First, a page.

The virtues of hierarchy are those of obedience and conformity. They are also the roots of compassion and noblesse oblige. Typically, there is a great deal of comfort to being part of a strong hierarchy and fitting within its expectations. Most ethical systems developed in hierarchies such as a religion or the military seek to match a person with a place or role in the order that gives them room to move up and strong rewards for commitment to the order itself.
One particularly important arrangement of virtues and order emerges in the clan. This is one of the most powerful ethical systems known to humanity since it combines features of a strong ethics of identity with a hierarchical order that is deeply committed to the well-being of its members. A good clan is a relatively unitary body where members are equal in value and access to resources, and where there is strong obedience to the emergent hierarchies around clan leaders and sex roles. Like many hierarchies, clans use honour and shame as core moral markers. These emotions are used to regulate the behaviour of members and belong not to the individuals but to the group as a whole (Weiner, 2013).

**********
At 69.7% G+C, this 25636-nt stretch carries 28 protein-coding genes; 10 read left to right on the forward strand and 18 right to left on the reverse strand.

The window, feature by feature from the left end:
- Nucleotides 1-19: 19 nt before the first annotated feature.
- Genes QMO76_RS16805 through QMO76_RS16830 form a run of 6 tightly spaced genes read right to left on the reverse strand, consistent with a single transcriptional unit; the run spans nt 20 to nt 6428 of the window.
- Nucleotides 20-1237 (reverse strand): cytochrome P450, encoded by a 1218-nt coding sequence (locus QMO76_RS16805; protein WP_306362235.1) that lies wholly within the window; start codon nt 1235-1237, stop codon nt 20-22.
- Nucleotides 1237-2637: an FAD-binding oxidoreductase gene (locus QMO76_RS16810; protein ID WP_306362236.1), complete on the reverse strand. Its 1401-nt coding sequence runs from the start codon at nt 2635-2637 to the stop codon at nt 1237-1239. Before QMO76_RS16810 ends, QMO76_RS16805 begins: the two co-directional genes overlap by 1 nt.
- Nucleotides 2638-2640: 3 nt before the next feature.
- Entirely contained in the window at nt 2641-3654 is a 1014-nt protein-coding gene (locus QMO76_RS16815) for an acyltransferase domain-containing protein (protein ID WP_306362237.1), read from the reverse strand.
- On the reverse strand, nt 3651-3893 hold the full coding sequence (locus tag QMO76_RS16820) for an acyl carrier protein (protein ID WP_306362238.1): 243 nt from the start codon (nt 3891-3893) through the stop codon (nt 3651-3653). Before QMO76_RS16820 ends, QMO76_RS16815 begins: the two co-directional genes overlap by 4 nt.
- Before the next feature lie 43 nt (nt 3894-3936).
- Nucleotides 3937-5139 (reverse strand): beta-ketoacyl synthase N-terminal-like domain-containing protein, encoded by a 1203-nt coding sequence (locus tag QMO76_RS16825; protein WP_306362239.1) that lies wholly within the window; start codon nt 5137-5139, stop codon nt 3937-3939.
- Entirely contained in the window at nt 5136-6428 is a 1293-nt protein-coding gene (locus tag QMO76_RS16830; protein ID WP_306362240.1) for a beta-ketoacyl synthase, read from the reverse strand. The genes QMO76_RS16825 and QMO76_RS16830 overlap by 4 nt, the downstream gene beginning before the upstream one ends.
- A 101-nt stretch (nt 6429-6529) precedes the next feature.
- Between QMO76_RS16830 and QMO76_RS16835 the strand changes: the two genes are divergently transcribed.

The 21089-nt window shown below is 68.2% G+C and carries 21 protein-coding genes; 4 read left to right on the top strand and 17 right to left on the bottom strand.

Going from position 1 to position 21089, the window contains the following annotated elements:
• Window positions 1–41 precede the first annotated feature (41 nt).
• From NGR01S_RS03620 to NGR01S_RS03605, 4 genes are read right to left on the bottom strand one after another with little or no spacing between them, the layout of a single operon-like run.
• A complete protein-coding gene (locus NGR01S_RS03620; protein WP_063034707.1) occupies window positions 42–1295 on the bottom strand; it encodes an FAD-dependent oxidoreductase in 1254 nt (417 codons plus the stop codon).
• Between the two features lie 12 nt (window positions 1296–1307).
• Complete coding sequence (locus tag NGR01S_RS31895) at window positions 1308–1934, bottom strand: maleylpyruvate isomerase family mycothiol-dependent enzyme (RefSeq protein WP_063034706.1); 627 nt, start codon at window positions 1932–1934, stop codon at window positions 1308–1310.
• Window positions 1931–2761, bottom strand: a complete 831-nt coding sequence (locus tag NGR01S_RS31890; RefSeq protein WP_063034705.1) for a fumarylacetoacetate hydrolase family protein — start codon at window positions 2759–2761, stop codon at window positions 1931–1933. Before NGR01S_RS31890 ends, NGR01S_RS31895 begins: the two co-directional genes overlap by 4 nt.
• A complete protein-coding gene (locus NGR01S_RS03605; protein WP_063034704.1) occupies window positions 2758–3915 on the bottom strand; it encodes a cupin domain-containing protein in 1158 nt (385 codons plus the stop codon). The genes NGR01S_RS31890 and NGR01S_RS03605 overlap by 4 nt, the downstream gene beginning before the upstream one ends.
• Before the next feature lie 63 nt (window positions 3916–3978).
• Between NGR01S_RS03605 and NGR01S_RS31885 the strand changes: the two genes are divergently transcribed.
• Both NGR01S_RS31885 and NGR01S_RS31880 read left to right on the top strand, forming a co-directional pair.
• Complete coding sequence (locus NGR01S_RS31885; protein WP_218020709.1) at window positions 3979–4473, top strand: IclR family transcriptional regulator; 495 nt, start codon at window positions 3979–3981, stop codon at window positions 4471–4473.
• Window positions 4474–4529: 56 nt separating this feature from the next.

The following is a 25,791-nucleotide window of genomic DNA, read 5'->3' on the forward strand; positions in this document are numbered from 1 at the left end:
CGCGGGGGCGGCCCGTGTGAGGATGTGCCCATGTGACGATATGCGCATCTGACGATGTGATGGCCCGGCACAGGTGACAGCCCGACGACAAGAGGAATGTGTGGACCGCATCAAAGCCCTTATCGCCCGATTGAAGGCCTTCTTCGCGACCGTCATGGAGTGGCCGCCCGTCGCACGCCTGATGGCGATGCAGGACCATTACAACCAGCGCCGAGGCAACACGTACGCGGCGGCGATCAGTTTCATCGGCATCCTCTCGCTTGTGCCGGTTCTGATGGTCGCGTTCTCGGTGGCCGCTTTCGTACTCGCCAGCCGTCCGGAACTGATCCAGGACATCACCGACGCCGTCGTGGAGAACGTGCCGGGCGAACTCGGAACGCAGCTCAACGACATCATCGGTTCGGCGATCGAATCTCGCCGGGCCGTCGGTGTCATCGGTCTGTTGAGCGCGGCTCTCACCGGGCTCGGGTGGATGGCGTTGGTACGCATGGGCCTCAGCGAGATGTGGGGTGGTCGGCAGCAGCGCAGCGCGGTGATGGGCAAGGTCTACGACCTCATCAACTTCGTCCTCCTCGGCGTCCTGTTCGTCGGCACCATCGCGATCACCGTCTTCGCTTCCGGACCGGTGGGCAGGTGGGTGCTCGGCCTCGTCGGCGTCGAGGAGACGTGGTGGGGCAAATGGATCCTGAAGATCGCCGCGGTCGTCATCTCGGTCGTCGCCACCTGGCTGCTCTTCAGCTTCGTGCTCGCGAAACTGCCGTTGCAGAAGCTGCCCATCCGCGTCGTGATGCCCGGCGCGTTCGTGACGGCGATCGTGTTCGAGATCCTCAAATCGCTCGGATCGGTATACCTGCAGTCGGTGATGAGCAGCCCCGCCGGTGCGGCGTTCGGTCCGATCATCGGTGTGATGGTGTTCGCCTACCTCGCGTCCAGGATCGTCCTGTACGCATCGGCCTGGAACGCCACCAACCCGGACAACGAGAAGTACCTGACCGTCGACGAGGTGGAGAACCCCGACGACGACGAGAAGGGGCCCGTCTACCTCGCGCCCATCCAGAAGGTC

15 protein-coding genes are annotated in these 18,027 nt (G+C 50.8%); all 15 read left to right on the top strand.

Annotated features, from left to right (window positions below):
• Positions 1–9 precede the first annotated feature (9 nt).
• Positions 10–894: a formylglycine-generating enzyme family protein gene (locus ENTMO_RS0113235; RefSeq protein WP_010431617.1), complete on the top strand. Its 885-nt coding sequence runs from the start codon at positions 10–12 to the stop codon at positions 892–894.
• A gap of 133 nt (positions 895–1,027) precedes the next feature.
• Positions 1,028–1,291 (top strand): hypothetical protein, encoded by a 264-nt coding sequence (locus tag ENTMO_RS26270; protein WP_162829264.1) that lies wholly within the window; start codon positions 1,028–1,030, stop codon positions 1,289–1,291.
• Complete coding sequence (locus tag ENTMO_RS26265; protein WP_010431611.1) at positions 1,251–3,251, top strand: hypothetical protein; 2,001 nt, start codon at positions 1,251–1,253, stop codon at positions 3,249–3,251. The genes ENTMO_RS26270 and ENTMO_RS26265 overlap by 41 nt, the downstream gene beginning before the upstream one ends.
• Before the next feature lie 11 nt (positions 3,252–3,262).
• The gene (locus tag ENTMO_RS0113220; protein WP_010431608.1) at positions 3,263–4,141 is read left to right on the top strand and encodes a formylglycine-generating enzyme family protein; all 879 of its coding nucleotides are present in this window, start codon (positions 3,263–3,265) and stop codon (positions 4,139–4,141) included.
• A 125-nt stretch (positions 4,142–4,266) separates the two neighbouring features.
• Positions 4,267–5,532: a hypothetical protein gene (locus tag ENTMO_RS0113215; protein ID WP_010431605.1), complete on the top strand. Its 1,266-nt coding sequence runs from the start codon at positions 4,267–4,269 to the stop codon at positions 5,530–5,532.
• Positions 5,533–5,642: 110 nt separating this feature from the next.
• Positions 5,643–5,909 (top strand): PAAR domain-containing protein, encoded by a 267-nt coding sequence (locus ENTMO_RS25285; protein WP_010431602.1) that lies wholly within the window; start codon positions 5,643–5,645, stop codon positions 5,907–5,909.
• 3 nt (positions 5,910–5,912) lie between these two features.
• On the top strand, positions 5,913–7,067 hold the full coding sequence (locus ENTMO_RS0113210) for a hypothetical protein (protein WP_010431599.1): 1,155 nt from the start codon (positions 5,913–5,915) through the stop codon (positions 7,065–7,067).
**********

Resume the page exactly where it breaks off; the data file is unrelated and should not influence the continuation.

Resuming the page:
Structures of order are essential to the moral lives of all complex organizations. They may be as simple as a memorized list of instructions or as complex as a massive list of codes and structures. What unites them is their development in response to situational demands that order them on the basis of priority or ranking in the organization. While many forms of moral reasoning arise in terms of situational demands, most are somewhat arbitrary and held together by marks of rank or organizational systems of priority. When a process is used because it is what has always been used (rather than a case-by-case assessment) then it is a case of a hierarchical moral-emotional system in action. To the degree that such an approach is enforced it can be a powerful form of moral motivation.